The Trial of Tony Blair
|The Trial of Tony Blair|
|Created by||Alistair Beaton|
|Directed by||Simon Cellan Jones|
|Country of origin||United Kingdom|
|Running time||72 minutes|
The Trial of Tony Blair is a satirical drama recounting hypothetical war crimes proceedings brought against former British Prime Minister Tony Blair by an international tribunal, following his departure from 10 Downing Street. Directed by Simon Cellan Jones, it was first aired on More4 on 15 January 2007 and repeated on 5 March 2007 and during Blair's last week as Prime Minister on 23 June 2007.
The Labour Party, of which Blair is leader, is trailing David Cameron's Conservative Party in the polls. However, within hours of Blair's departure, the polling trends dramatically reverse with respondents overwhelmingly supporting Labour's new leader, Gordon Brown. Fearing that his legacy is under severe threat, Blair attempts to sabotage Labour's election campaign, leaking an inflammatory e-mail sent from Brown to Blair wherein the former admits that tax hikes are "inevitable". Blair's plan works, in that Labour wins the election with a majority of just two Members of Parliament, smaller than Blair's majority and with Cameron in a much better position.
Meanwhile, Blair is having problems of his own. Both he and his wife, Cherie, are having financial problems. He is obsessed with his legacy, but neither his former supporters nor the U.S. government — led by President Hillary Clinton — want anything to do with him. Finally, Blair is haunted by disturbing visions of dead Iraqi civilians and British soldiers in the ongoing Iraq War. His troubled conscience makes him try to convert to Catholicism, though in repeated visits to church he finds himself unable to confess to any sins. Blair is portrayed as being partly in denial that a world which once hailed him as a great leader has largely turned against him.
To compound Blair's problems, the International Criminal Court is looking to bring war crimes charges against British and American leaders in relation to the war. Now that Blair is no longer Prime Minister, he no longer has diplomatic immunity from prosecution, and since George W. Bush cannot be prosecuted due to America's unwillingness to extradite former Presidents, Blair would become the main scapegoat of any such trial. Brown is initially uncertain of what to do, but his hand is ultimately forced when he is informed that several Labour MPs have threatened to defect to the Liberal Democrats — thereby destabilising Labour's minority government — if he fails to act.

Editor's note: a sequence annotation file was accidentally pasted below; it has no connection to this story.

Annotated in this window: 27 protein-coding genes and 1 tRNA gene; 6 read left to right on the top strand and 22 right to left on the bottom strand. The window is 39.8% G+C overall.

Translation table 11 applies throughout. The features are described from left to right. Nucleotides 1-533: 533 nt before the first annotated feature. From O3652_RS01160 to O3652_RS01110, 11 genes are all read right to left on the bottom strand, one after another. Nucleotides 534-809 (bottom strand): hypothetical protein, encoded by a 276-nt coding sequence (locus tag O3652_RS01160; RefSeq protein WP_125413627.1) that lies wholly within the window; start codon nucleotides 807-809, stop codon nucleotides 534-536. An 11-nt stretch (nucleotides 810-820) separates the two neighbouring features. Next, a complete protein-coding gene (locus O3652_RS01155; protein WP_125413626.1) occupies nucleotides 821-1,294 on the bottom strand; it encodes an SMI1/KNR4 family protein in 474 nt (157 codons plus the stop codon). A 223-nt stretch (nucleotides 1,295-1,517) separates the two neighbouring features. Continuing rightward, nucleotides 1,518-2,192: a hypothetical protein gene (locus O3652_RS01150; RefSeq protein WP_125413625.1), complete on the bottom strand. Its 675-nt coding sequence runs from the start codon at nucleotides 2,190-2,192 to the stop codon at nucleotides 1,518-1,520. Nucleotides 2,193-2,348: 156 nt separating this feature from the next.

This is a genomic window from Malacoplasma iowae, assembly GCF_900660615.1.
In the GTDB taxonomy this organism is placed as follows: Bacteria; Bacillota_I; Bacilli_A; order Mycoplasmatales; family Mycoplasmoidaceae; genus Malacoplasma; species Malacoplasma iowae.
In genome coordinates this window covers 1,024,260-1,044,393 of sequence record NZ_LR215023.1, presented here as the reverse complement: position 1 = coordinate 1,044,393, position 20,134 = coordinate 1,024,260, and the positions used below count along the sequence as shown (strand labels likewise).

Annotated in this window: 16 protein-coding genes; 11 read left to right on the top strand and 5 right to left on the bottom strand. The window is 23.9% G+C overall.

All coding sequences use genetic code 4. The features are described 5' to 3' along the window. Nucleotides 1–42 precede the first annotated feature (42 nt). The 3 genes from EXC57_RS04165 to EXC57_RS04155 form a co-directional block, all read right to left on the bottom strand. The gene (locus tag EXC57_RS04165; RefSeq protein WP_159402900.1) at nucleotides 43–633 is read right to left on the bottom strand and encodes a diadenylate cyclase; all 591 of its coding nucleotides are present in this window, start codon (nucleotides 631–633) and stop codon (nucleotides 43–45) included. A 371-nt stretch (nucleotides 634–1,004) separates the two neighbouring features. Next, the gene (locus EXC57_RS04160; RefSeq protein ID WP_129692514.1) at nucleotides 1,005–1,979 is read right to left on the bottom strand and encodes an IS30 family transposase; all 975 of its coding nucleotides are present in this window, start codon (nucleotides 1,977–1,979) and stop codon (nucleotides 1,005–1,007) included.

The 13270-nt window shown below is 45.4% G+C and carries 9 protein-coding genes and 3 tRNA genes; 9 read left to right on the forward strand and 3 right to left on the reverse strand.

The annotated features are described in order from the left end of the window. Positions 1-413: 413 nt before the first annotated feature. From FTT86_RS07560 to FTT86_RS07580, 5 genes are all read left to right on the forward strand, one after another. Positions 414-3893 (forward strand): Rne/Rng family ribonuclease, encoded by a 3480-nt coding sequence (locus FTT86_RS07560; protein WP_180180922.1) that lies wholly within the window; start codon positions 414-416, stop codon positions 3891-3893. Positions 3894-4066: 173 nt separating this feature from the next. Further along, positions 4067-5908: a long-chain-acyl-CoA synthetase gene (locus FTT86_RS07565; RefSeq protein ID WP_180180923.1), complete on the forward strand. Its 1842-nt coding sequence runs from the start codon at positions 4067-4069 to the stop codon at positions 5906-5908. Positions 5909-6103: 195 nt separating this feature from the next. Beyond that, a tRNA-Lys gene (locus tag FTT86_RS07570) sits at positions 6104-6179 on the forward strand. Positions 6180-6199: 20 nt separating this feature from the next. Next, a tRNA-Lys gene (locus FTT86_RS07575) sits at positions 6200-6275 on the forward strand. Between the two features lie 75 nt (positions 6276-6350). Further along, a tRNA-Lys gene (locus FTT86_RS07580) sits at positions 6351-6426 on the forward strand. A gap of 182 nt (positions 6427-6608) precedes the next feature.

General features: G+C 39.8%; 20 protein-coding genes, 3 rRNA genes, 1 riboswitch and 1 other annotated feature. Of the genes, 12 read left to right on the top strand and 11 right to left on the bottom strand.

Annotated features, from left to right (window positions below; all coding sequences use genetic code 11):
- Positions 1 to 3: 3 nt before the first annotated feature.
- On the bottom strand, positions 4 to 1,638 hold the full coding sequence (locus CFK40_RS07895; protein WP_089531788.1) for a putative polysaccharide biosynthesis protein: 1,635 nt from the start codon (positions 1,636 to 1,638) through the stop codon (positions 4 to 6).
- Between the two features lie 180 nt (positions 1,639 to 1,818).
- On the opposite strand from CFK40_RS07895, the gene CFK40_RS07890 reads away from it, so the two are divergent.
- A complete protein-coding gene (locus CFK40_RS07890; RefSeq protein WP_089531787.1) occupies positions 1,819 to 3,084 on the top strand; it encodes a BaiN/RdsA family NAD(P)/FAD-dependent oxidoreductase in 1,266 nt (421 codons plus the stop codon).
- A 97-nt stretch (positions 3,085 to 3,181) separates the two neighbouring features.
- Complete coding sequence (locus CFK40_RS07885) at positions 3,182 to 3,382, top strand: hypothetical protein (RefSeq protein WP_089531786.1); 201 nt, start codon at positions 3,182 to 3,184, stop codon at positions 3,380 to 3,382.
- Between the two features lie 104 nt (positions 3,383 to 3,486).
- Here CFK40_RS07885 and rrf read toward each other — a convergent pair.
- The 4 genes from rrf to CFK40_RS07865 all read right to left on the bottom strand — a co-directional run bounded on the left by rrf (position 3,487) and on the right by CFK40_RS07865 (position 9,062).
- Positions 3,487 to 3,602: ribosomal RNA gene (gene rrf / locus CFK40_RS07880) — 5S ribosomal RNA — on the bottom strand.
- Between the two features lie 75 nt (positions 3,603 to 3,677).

The United Nations Security Council votes on the decision to bring Blair to court. Ordinarily, this would not have been an issue as the United Kingdom, a permanent member of the Security Council, would have been able to veto the resolution. Unfortunately for Blair, Brown's assistant orders Britain's Security Council representative to be absent when the resolution is voted on. The resolution passes, with all other Security Council members — including the United States — voting in favour.
Under the stress of events, Blair suffers a recurrence of heart problems, but everybody believes this is play-acting. The programme ends with Tony Blair being flown to his trial in The Hague.
Historical changes for the programme
Several historical events have taken place before the programme begins. These include the following:
- Tony Blair staying in power until 2010. He gave notice that he would resign as Prime Minister by mid-2007, and refined this to 27 June on 10 May. This is explained at the beginning of the programme, when Tony Blair announces that because of military action by British, American and Israeli armed forces against Iran followed by suicide bombings in Britain, he needed to remain in power to ensure "stability" in the country.
- Hillary Clinton has won the 2008 presidential election and is now President of the United States. To hold onto her position, she agrees to vote in favour of the UN resolution which sees Tony Blair sent to trial.
- Arnold Schwarzenegger is seen on the photos at the UN building in New York as the latest Secretary-General, following Kofi Annan. Unlike the other two points, this is obviously more for humour than accuracy, as Annan's successor was already known to be Ban Ki-Moon.
- David Cameron is shown as a politician believing in nothing and promoting everything – an accusation made against him by numerous newspapers in the UK.
- Gordon Brown is shown as moody and insecure. He is pressured into allowing the UN resolution to pass.
- Cherie Blair is shown, complete with her career as a leading barrister and her chambers.
- Brian Haw is a minor character, who takes to sitting outside the Blairs' home in Connaught Square, London, shouting "War Criminal" every time Tony or Cherie appear. His camp grows more expansive over the course of the story, with more accusing banners and placards appearing, perhaps symbolizing the rapidly increasing anxiety and pressure that Blair is under.
Although the Blairs have four children in real life, none of the children appear in the programme.